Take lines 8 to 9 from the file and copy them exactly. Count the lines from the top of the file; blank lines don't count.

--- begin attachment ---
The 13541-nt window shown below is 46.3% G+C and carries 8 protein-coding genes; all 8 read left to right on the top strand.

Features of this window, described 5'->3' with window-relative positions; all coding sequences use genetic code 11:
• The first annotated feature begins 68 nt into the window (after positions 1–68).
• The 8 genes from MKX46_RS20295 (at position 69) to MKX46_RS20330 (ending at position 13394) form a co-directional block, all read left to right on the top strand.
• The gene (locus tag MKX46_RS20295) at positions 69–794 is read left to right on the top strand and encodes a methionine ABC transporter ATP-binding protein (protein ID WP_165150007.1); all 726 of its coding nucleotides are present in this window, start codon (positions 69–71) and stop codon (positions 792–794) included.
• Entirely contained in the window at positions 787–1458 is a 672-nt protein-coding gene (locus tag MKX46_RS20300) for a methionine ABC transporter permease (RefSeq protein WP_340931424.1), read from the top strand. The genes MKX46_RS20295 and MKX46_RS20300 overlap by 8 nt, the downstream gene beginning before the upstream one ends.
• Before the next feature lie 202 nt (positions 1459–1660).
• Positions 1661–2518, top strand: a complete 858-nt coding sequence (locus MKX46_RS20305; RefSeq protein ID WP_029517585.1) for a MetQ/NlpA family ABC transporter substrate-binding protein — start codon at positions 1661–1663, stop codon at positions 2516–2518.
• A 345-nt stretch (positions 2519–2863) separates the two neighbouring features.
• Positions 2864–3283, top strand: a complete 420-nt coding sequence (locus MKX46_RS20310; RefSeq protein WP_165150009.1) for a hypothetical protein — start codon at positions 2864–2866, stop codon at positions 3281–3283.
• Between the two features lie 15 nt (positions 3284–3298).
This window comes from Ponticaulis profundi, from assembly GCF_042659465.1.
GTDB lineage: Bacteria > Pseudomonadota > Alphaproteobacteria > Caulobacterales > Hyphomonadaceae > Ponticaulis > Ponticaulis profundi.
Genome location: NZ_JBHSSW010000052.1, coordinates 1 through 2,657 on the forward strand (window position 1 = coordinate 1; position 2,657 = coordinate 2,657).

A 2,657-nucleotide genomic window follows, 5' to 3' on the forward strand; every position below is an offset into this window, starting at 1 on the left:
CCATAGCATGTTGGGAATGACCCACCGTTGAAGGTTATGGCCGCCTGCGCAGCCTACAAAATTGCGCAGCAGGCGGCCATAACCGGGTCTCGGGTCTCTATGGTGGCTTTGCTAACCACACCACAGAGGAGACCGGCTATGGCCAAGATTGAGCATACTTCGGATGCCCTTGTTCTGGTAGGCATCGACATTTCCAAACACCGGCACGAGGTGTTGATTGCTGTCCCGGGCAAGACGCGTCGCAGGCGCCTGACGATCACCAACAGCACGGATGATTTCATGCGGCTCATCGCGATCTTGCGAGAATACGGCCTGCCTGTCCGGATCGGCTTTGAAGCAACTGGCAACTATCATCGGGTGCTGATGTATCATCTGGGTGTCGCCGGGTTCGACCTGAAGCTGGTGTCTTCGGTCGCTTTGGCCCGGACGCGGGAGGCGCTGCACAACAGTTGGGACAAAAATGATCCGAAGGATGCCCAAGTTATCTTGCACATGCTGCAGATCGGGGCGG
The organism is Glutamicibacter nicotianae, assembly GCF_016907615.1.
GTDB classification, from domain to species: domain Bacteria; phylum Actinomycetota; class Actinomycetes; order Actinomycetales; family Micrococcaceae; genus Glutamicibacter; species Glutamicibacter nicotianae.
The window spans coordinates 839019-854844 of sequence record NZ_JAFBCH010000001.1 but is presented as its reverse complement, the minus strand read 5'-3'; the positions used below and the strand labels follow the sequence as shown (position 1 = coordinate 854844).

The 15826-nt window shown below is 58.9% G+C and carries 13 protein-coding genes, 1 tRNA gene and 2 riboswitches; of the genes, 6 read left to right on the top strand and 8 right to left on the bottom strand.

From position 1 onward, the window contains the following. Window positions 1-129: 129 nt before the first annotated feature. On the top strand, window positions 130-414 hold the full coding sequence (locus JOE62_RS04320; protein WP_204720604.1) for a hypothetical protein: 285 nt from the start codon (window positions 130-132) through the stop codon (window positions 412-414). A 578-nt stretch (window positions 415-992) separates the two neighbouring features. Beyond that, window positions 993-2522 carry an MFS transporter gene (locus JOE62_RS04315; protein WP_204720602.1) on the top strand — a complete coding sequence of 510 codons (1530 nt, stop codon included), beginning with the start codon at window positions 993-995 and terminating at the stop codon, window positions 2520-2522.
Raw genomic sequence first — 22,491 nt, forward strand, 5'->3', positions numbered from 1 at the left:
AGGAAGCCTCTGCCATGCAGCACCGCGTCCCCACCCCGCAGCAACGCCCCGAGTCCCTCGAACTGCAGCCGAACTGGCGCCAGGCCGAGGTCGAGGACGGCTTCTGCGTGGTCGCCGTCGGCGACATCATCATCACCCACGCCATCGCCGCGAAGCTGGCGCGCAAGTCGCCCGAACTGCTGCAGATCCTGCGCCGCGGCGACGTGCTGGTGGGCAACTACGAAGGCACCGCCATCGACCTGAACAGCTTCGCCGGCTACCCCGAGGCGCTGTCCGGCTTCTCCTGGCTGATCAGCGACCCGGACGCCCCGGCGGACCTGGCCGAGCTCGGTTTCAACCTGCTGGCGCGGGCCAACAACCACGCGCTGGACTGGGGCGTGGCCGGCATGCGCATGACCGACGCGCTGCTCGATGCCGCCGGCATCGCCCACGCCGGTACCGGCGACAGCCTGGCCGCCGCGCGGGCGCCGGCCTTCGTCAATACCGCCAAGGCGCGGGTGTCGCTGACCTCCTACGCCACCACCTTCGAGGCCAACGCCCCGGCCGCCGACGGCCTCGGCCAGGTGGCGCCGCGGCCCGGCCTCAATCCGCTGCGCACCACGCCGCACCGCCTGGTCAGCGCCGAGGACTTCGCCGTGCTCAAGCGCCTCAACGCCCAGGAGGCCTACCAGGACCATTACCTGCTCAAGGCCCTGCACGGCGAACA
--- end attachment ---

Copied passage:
• Positions 1661–2518, top strand: a complete 858-nt coding sequence (locus MKX46_RS20305; RefSeq protein ID WP_029517585.1) for a MetQ/NlpA family ABC transporter substrate-binding protein — start codon at positions 1661–1663, stop codon at positions 2516–2518.
• A 345-nt stretch (positions 2519–2863) separates the two neighbouring features.